-- If you learn from your mistakes I must be a genius.

View Domer's profile

Domer

248 posts in 2090 days


#5 posted 07-30-2012 03:21 PM

I have heard great things about that saw. But my one question is, how do you get it serviced if there is ever a problem. Are there service centers around the country?

Domer

View Howardh's profile

Howardh

22 posts in 858 days


#6 posted 07-30-2012 03:28 PM

The have one on both coasts. I have heard they have guys that will travel to your location if it’s something serious. Otherwise, if something breaks, they can walk you through the process. They forgot to install the fence micro adjust on mine so they sent me the parts and then included a great tuturial on how it’s installed. It took me about an hour.

-- If you learn from your mistakes I must be a genius.

View Jorge G.'s profile

Jorge G.

1526 posts in 1199 days


#7 posted 07-30-2012 03:44 PM

I wish you luck with Felder service. I have a Hammer A3 31 jointer/planer and a 24” Bandsaw, service on both sucked to the point that I am going with Minimax for my slider. They both arrived broken, took 3 months and legal threats to have them fixed, in short from the manager down the CS sucked.

PS, Hammer is made in China, not Austria, only the Felder line is made in Austria.

-- To surrender a dream leaves life as it is — and not as it could be.

View Bertha's profile

Bertha

12951 posts in 1417 days


#8 posted 07-30-2012 03:50 PM

Oh man, Howard. You didn’t just compare SawStop to a Hammer slider did you? Lol. You’re a lucky man to own this saw, but ownership has a price. If I wasn’t a vintage junkie, the Hammer is where I’d be looking. Like old novice, I’ve been salivating over them for a while now. I signed up for their e-mail alerts about a year ago and unlike some other companies with which you’ve had experience, the sales pressure was very low. They know you want it; no sense in pestering you about it, lol. I’m taking detailed notes of your experience. Thanks!

-- My dad and I built a 65 chev pick up.I killed trannys in that thing for some reason-Hog

View Howardh's profile

Howardh

22 posts in 858 days


#9 posted 07-30-2012 04:05 PM

Hmm. The Hammer line is definetly made in Austria, not China. I know that for a fact. See this link. http://www.hammerusa.com/us-us/products/jointer%E2%80%93planers.html Some folks have had bad service in the past but I haven’t so far and I have read from many others that they raved about the service too! I’m sorry yours didn’t work out. It seems to be the exception.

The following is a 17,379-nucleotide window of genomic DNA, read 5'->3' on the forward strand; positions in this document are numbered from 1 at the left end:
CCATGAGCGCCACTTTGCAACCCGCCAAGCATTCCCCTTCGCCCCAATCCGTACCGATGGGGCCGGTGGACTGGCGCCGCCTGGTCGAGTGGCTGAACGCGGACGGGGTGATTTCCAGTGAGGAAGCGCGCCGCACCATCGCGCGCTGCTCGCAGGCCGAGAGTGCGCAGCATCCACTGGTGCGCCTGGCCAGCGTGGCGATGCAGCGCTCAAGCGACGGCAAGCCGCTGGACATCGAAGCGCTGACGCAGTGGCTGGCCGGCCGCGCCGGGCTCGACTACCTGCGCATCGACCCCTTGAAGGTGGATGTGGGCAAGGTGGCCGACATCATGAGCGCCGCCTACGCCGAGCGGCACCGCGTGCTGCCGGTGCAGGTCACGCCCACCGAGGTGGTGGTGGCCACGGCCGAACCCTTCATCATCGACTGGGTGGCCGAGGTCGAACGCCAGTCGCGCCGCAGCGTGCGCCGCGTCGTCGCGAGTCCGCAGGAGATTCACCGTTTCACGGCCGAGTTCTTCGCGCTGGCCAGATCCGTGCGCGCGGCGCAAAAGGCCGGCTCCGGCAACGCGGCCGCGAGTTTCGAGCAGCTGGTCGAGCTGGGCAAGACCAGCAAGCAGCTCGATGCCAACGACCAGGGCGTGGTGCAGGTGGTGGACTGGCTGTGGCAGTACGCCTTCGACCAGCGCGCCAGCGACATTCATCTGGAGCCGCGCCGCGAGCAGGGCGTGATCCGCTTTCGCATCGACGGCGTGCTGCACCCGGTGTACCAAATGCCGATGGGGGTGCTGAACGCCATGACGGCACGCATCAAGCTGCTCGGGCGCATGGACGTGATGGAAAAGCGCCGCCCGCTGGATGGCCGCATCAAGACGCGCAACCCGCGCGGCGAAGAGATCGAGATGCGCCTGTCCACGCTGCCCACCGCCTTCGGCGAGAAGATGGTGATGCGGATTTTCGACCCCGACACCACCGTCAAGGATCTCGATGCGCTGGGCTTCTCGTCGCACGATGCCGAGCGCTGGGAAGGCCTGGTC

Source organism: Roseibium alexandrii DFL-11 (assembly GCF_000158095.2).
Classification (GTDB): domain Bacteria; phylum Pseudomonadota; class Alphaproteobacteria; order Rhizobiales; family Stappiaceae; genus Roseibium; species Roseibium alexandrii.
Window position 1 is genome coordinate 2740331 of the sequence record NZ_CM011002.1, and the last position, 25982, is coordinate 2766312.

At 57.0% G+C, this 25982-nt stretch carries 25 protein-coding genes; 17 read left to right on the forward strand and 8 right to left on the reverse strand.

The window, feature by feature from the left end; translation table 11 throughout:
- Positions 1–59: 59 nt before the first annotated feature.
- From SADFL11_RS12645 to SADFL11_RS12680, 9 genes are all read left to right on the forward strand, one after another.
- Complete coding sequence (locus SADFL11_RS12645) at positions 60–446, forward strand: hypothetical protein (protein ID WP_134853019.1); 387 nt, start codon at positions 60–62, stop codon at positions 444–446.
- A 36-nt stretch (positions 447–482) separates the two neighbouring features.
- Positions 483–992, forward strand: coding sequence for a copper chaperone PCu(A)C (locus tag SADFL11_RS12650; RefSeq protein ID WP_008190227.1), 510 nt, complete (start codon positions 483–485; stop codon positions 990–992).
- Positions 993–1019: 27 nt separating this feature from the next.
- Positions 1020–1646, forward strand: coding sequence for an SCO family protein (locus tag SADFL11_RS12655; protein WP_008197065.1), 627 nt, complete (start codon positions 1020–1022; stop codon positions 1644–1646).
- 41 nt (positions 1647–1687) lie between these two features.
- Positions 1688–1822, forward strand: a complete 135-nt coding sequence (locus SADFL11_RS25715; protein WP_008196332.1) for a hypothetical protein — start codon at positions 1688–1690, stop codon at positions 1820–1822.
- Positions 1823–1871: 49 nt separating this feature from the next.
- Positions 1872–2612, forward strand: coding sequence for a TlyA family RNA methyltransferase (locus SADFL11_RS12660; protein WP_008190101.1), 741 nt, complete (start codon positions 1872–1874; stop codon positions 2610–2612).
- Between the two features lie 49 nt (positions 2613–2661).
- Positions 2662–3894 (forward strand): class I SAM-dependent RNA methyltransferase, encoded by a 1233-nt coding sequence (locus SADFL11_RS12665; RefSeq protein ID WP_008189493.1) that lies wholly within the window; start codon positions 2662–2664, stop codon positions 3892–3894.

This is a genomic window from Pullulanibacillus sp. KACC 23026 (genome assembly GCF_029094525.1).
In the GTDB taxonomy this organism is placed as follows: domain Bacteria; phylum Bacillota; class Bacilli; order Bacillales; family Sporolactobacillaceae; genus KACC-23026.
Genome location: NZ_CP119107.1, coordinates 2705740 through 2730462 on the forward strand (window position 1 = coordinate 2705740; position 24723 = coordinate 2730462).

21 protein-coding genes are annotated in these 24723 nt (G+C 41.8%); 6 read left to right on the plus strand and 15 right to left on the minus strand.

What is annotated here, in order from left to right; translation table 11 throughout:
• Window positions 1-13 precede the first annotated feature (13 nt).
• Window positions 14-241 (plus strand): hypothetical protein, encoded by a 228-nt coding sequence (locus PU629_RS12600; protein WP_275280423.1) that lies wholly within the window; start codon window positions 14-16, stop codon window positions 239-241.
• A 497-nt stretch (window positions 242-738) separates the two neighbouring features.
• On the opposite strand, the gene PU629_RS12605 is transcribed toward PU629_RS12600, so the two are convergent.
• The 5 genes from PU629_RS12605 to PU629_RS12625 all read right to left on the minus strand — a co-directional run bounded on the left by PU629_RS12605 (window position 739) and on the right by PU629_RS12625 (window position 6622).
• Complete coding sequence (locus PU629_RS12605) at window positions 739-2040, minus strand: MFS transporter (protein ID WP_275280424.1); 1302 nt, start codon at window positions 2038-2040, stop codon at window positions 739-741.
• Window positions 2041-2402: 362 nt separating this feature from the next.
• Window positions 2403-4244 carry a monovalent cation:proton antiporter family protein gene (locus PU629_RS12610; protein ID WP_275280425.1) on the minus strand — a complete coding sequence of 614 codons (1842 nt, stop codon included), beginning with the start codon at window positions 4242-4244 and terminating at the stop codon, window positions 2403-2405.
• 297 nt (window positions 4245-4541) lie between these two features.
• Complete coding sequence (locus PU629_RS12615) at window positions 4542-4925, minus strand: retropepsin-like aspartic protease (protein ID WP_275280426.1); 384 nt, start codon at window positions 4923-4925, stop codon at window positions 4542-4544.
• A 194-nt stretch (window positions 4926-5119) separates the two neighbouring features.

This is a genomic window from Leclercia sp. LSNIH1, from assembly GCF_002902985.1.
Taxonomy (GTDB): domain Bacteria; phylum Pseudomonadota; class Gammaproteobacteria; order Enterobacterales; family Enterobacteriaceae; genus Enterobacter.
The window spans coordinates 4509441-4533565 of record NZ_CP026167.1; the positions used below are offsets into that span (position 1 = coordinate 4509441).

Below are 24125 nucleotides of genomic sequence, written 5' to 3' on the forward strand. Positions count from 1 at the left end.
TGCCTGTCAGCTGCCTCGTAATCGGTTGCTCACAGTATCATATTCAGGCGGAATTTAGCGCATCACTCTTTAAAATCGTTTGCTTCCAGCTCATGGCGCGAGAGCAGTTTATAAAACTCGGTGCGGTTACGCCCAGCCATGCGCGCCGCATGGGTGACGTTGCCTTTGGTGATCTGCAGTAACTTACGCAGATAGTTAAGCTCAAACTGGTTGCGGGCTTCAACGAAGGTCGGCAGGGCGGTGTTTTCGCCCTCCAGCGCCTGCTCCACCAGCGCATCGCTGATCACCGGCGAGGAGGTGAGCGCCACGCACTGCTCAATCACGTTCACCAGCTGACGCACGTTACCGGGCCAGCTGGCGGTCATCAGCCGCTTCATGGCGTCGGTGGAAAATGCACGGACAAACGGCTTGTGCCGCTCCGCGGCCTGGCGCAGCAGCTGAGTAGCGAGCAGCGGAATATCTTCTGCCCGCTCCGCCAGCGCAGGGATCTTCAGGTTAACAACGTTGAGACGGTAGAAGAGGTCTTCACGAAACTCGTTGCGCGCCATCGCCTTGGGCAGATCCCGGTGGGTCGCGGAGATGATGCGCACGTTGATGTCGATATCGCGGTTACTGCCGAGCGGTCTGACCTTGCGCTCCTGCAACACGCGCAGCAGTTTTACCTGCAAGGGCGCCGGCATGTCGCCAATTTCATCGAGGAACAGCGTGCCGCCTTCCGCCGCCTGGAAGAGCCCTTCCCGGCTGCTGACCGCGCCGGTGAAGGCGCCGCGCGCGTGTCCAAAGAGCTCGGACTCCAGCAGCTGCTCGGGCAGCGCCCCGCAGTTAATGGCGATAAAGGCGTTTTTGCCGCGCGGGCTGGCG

-- If you learn from your mistakes I must be a genius.

View Jorge G.'s profile

Jorge G.

1526 posts in 1199 days


#10 posted 07-30-2012 04:23 PM

The link says the felder machines are made in Austria. The only guy that would help me when my machines was down said he checked the crating when the machines came into the warehouse and it said made in China. You do know that hammer is the Felder “cheap” line. Anyhow, I am glad you are happy with your machine and it works as advertised, far as I am concerned I am not touching Felder again with a 10 foot pole. Mini Max seems to always have good CS reviews and I can’t see their machines being any worse or lower quality than Felder.

-- To surrender a dream leaves life as it is — and not as it could be.

View Bertha's profile

Bertha

12951 posts in 1417 days


#11 posted 07-30-2012 04:53 PM

Man, if I bought a Felder and wasn’t happy…well, I wouldn’t be happy. I know that Hammer is the Grizzly of Felder but this is the first bad thing I’ve heard, JGM. I’ve always loved minimax but I’m usually looking at their planers; don’t know a whole lot about their TS. I will by tomorrow though! :)
Edit: Dan (from handplanes) has a minimax combo and the surface coming off of that thing is incredible.

-- My dad and I built a 65 chev pick up.I killed trannys in that thing for some reason-Hog

View Viktor's profile

Viktor

448 posts in 2143 days


#12 posted 07-30-2012 05:19 PM

There was an interesting thread about where Hammer is manufactured: